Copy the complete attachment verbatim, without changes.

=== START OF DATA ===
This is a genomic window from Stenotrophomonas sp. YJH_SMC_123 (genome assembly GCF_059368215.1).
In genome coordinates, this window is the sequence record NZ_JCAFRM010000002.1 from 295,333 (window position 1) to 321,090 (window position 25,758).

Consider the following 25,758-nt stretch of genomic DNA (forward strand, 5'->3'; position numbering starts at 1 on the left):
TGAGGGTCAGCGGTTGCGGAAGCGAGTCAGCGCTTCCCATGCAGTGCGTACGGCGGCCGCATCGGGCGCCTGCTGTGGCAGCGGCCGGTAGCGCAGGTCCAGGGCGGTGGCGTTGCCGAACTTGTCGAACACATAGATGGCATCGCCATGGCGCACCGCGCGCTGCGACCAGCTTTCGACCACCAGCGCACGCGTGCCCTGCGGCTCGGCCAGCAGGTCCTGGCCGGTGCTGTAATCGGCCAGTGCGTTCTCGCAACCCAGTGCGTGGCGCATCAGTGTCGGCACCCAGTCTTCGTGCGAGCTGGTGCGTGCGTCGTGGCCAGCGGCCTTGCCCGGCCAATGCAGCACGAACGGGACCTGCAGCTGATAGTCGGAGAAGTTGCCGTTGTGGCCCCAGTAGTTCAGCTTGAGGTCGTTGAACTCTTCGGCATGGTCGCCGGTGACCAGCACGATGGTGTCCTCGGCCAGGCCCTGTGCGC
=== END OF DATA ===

This is a genomic window from Stenotrophomonas sp. YJH_SMC_123 (genome assembly GCF_059368215.1).
In genome coordinates, this window is the sequence record NZ_JCAFRM010000002.1 from 295,333 (window position 1) to 321,090 (window position 25,758).

Consider the following 25,758-nt stretch of genomic DNA (forward strand, 5'->3'; position numbering starts at 1 on the left):
TGAGGGTCAGCGGTTGCGGAAGCGAGTCAGCGCTTCCCATGCAGTGCGTACGGCGGCCGCATCGGGCGCCTGCTGTGGCAGCGGCCGGTAGCGCAGGTCCAGGGCGGTGGCGTTGCCGAACTTGTCGAACACATAGATGGCATCGCCATGGCGCACCGCGCGCTGCGACCAGCTTTCGACCACCAGCGCACGCGTGCCCTGCGGCTCGGCCAGCAGGTCCTGGCCGGTGCTGTAATCGGCCAGTGCGTTCTCGCAACCCAGTGCGTGGCGCATCAGTGTCGGCACCCAGTCTTCGTGCGAGCTGGTGCGTGCGTCGTGGCCAGCGGCCTTGCCCGGCCAATGCAGCACGAACGGGACCTGCAGCTGATAGTCGGAGAAGTTGCCGTTGTGGCCCCAGTAGTTCAGCTTGAGGTCGTTGAACTCTTCGGCATGGTCGCCGGTGACCAGCACGATGGTGTCCTCGGCCAGGCCCTGTGCGC